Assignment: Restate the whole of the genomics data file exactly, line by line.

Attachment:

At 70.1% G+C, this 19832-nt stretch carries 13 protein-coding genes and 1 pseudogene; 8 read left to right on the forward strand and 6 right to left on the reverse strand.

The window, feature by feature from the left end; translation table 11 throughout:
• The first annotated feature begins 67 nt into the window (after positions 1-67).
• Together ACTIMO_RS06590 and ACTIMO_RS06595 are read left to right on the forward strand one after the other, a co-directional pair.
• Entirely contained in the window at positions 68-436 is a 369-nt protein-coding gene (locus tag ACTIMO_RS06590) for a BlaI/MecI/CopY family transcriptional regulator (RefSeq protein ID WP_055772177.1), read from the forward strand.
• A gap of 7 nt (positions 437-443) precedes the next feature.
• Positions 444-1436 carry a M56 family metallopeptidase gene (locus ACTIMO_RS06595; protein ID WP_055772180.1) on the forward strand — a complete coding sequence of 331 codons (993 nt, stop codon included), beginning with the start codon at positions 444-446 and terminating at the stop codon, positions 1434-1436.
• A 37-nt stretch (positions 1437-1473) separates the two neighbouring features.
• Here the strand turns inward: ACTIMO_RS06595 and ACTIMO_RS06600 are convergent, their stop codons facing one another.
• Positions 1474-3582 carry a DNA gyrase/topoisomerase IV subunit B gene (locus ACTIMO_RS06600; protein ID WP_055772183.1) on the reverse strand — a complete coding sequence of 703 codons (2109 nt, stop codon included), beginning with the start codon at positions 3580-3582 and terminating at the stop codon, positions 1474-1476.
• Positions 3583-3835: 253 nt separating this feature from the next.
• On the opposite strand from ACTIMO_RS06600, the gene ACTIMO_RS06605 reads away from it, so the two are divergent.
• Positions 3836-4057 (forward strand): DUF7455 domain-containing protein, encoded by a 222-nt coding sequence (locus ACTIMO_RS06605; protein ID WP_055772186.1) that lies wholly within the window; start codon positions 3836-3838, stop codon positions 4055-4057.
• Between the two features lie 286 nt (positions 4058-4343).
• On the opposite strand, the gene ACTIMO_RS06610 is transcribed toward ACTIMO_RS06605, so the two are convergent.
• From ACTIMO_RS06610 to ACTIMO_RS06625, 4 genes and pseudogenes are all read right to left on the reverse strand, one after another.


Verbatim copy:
At 70.1% G+C, this 19832-nt stretch carries 13 protein-coding genes and 1 pseudogene; 8 read left to right on the forward strand and 6 right to left on the reverse strand.

The window, feature by feature from the left end; translation table 11 throughout:
• The first annotated feature begins 67 nt into the window (after positions 1-67).
• Together ACTIMO_RS06590 and ACTIMO_RS06595 are read left to right on the forward strand one after the other, a co-directional pair.
• Entirely contained in the window at positions 68-436 is a 369-nt protein-coding gene (locus tag ACTIMO_RS06590) for a BlaI/MecI/CopY family transcriptional regulator (RefSeq protein ID WP_055772177.1), read from the forward strand.
• A gap of 7 nt (positions 437-443) precedes the next feature.
• Positions 444-1436 carry a M56 family metallopeptidase gene (locus ACTIMO_RS06595; protein ID WP_055772180.1) on the forward strand — a complete coding sequence of 331 codons (993 nt, stop codon included), beginning with the start codon at positions 444-446 and terminating at the stop codon, positions 1434-1436.
• A 37-nt stretch (positions 1437-1473) separates the two neighbouring features.
• Here the strand turns inward: ACTIMO_RS06595 and ACTIMO_RS06600 are convergent, their stop codons facing one another.
• Positions 1474-3582 carry a DNA gyrase/topoisomerase IV subunit B gene (locus ACTIMO_RS06600; protein ID WP_055772183.1) on the reverse strand — a complete coding sequence of 703 codons (2109 nt, stop codon included), beginning with the start codon at positions 3580-3582 and terminating at the stop codon, positions 1474-1476.
• Positions 3583-3835: 253 nt separating this feature from the next.
• On the opposite strand from ACTIMO_RS06600, the gene ACTIMO_RS06605 reads away from it, so the two are divergent.
• Positions 3836-4057 (forward strand): DUF7455 domain-containing protein, encoded by a 222-nt coding sequence (locus ACTIMO_RS06605; protein ID WP_055772186.1) that lies wholly within the window; start codon positions 3836-3838, stop codon positions 4055-4057.
• Between the two features lie 286 nt (positions 4058-4343).
• On the opposite strand, the gene ACTIMO_RS06610 is transcribed toward ACTIMO_RS06605, so the two are convergent.
• From ACTIMO_RS06610 to ACTIMO_RS06625, 4 genes and pseudogenes are all read right to left on the reverse strand, one after another.